Preparing For A Winter With COVID-19



Add in the shorter days and cold weather and psychologists have greater cause to worry about the mental health of Canadians during what some experts are calling an impending “long, dark winter” of rising COVID-19 cases and tightened restrictions.


Steve Joordens, a psychology professor at the University of Toronto, said anxiety has been the dominant mental health issue of the pandemic so far, with countless people worried about their health and job security and the uncertainty of when life will return to normal.


But there's danger, he said, if COVID anxiety turns into COVID depression over the winter — especially with case numbers rising after a period of relative control over the summer.


"When we saw that everything we were doing was having an effect and the numbers were dropping, that empowered us. It made us feel like we're beating this thing," Joordens said.


"And that is great until the numbers start to go up and we start hearing that more restrictions are going to be in place and ... we might start to feel like everything we did didn't matter. It came back anyway."


Joordens fears depression will replace COVID anxiety if individuals start thinking that way, displaying what's known in psychology as learned helplessness.


He said anxiety, which can be debilitating at times and have negative implications on the immune system, can often be self-managed. Depression, however, is a "far, far more dangerous state of mind."


"It requires a much quicker step towards getting somebody that really knows what they're doing to help," Joordens said. "So if we're heading into winter with less sunshine, less ability to get social interaction, less opportunity for aerobic activity, less job security for some ... I worry we might see depression rates increase.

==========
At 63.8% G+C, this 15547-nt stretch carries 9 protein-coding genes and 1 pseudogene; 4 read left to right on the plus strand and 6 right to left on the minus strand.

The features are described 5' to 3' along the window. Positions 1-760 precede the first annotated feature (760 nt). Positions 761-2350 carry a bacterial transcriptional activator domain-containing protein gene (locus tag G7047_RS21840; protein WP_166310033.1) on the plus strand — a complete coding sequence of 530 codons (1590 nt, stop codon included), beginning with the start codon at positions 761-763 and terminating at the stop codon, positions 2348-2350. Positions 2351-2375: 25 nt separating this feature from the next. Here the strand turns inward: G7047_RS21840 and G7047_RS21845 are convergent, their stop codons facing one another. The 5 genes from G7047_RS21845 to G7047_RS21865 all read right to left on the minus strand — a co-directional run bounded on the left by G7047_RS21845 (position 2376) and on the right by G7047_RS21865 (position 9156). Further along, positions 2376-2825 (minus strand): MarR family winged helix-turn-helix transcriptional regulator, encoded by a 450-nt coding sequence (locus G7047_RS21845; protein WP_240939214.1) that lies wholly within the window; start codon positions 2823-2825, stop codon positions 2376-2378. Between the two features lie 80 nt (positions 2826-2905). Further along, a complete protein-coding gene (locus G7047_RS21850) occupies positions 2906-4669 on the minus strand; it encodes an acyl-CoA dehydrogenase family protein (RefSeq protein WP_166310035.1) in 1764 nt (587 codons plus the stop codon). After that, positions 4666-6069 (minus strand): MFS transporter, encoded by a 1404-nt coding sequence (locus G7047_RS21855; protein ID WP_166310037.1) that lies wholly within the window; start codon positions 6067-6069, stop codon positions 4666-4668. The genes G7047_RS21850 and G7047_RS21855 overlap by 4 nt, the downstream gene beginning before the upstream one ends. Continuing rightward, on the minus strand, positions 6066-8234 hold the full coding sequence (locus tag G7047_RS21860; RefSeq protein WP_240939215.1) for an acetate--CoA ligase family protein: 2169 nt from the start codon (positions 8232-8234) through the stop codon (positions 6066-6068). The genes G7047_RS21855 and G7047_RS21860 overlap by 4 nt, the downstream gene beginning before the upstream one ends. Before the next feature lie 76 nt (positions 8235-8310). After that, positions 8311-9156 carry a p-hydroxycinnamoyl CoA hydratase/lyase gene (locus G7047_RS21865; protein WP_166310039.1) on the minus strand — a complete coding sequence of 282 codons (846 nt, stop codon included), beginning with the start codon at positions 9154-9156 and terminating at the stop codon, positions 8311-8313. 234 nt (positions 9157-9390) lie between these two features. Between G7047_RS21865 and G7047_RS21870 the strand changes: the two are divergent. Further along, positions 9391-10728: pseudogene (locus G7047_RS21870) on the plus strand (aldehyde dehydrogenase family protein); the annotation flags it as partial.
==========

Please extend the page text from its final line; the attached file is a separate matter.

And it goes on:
"It does feel like we're heading into a long, dark winter."


Noreen Sibanda, a registered provisional psychologist in Edmonton, said restrictions on social gatherings can negatively impact peoples' mental health by taking away support systems and interactions they may not have even realized they needed.


She said it's important for people to keep the routine of communication going with their friends and family, just in a modified way this winter.


"Being alone doesn't have to mean being in isolation," she said. "We're going to be finding more creative ways of [interacting] again — having game night over Zoom, having a movie night where you're both watching the same movie separately.


"So it's [about] being cautious, but still continuing to do the same activities that we normally use to ground us."


JianLi Wang, a scientist at the Royal's Institute of Mental Health Research in Ottawa, said interactions don't necessarily need to be in person in order to be meaningful.


"Feelings of loneliness do not depend on how many people physically surround you," he said. "It depends on how you connect with others."


Loneliness and isolation can become even more apparent this holiday season if restrictions prevent people from gathering for Christmas dinner or office parties as they normally would.


But Sibanda said it's important to remember that's something we'll all be dealing with.


"It's not that the neighbours get to have a Christmas party and you don't," she said. "I think we're going to have a better prognosis if we realize that we're not going through this by ourselves.


Everyone is going through this transition, we're all trying different ways to stay connected."


--


Adapted from 'Psychologists worry about mental health in the first full COVID-19 winter" by Melissa Couto Zuber, The Canadian Press


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